Isoco specialises in manufacturing high-quality plastic products for numerous industries. Seeing the need for change in the bicycle industry, the Germany-based company is making headlines with its 100% recyclable frames made out of carbon composite material. Is mass-production of European frames closer to becoming a reality?
V-Frames, the bicycle frame arm of Isoco, produces carbon-composite injected molded frames with hollow volume geometries. This robotised, carbon injected molding technology allows a complete bicycle frame to be produced every 90 seconds. Aiming to cut supply chains from Asia, the company claims to have “the greenest way to produce carbon frames in the world.” Michael Mueller, CEO of Isoco explains more.
What specific problems did you come across when developing the ‘V-Frames’ technology?
Michael Mueller: Our aim is, with a new material, develop a bike which is lighter than aluminium, which has better mechanical performance than aluminium and which is produced in mass production and 100% recyclable in Germany. So the whole development process of developing and designing such a bike is an ongoing process which we continue to learn about. The second important challenge is how to actually build such a complex mould for a reasonable price to allow mass production in repeatable quality with minimum amount of labour.
What percentage of recycled materials do you use in each frame?
Right now we use carbon composite material. All of our material that we use currently has 100% recycled carbon fibres from the automotive industry combined with Polyamide. So already all our products we produce today use only recycled fibres. Also, at the end of the lifetime, we guarantee that we recycle our frames. That means we take back our frames and use them for new frame production or new bicycle frame component production. So basically complete circularity; we already use recycled fibres and we guarantee to take back products that we produce with our material.
“We are able to produce frames with 100% re-recycled materials"
Sometimes you add a certain percentage of new material to optimise the technical performance of the bike, depending on the specifications, etc. Do you expect to achieve a complete reduction of virgin material in future?
Definitely. First of all, the material is extremely long living. For example, some of our customers give a guarantee of 30 years for the frames, so we’re not yet receiving any frames back yet. The moment we get a reasonable amount of frames back, we will, but we simply don't have enough material back yet. We can produce frames out of 100% recycled material, re-recycled materials even. Of course, it depends on the frame geometry and the stiffness you want to have. We can also make any mix. For example a low step frame will have a different material mix than a diamond shape frame because you have other geometry to measure. Basically anything is possible. We work a lot on the materials so that each specific frame we provide to the customer will have a specific material combination which is optimal for the frame. This, of course, whilst trying to optimise the use of recycled materials, or re-recycled materials. But we have already done it, we can produce frames with 100% re-recycled materials.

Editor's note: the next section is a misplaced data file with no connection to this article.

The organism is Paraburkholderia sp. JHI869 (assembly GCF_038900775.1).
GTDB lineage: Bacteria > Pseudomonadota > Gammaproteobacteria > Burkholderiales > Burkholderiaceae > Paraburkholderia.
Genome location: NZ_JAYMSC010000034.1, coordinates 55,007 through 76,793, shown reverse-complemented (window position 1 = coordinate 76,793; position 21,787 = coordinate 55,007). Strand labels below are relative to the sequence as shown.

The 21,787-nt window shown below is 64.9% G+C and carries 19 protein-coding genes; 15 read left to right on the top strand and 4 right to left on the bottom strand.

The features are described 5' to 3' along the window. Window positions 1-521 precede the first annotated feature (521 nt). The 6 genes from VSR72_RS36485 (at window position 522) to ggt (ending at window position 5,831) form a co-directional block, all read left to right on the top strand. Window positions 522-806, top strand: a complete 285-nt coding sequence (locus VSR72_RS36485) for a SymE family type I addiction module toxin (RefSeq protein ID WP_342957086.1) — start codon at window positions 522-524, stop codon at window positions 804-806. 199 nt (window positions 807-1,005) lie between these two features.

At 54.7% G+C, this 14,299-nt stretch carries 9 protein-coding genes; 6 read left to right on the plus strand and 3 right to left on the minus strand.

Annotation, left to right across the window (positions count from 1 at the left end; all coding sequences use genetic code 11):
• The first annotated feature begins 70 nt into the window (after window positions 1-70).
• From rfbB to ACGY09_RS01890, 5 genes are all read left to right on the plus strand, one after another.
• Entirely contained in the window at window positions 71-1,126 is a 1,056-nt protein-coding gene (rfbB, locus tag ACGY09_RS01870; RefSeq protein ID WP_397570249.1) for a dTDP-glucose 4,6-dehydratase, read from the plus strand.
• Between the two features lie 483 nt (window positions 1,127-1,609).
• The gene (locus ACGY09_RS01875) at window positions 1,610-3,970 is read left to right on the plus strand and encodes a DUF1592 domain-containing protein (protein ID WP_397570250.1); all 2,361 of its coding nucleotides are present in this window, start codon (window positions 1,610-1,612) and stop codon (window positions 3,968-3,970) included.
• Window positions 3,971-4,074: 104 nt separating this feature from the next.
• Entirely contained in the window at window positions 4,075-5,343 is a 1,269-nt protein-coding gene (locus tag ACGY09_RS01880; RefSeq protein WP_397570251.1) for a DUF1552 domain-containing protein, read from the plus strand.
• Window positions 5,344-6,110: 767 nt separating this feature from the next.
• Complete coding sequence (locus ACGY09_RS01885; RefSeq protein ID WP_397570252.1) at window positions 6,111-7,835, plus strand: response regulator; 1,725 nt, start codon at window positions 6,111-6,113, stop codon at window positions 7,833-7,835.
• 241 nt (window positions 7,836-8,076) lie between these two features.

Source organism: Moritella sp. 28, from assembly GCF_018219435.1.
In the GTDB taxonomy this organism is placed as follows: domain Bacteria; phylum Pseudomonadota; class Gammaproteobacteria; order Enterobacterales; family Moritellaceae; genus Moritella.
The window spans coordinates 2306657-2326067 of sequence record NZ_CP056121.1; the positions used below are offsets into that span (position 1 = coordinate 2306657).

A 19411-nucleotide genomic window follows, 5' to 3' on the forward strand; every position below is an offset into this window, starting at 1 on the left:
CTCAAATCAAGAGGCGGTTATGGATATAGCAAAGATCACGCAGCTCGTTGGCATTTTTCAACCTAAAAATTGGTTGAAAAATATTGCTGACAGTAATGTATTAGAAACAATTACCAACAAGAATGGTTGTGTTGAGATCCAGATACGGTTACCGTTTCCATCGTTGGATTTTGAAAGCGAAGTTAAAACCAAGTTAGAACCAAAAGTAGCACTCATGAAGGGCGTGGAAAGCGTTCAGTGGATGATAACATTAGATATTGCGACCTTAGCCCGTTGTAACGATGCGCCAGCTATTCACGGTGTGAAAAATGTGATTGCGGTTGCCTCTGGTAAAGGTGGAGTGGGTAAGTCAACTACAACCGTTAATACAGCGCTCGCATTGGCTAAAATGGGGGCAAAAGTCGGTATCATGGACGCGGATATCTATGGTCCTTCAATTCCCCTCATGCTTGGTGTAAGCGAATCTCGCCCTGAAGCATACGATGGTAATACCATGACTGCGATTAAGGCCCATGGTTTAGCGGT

How do you arrange the flow of recycled materials, including the collection of used frames?
Right now, as far as I see it, the bikes are sold by the OEMs and then some years or decades away, they get thrown away somewhere. So there is no circularity at all in the industry for bikes. Our core goal is to change that because it is not sustainable in our eyes. So we have an innovative material, 100% recyclable which can reduce the CO2 footprint of a frame by 68% compared to aluminium. But now the next step is to create the circularity in industry. We guarantee to the OEMs that we will take back our frames and recycle them for new frames or other bicycle components and now the aim is that the OEMs now use this as an argument in the market. They can tell their customers that if you buy frames with carbon composite technology from us, you could get, for example, a voucher of €200 if you buy your next bike from us. In this way the system would change and circularity would become not only for bike frames. We also produce other components, for example cockpits, forks and other components, all with the same technology. For now our system is in place and it's more about the OEMs. How they are going to implement it in the market and who is really pushing it through? We’ve already had some good feedback from the industry. I think Ebike Advanced and Buddy Electric are the first ones who implement this philosophy into the DNA of their companies, also being the first ones to launch serial bikes with our technology. I sincerely hope others will follow as the system today is simply not sustainable.
In terms of markets, where is you core focus for the years ahead?
Europe is 100% the place to be in terms of environmental friendly production, in terms of awareness from the end customers and in terms of the need to implement such a system. We are focusing on how to break the supply chain from Asia to produce everything in Europe; producing ‘just in time’, in unlimited quantities. Also, our target is to produce everything CO2 neutral, with only solar energy from our own solar plant. Europe is therefore our focus for the next five years, but the Americans are to follow for sure; America, Mexico, Canada. This will be the next step on our list. Asia, however is still too far away, in terms of consumer awareness, but also from the price range perspective. So first, Europe and then America.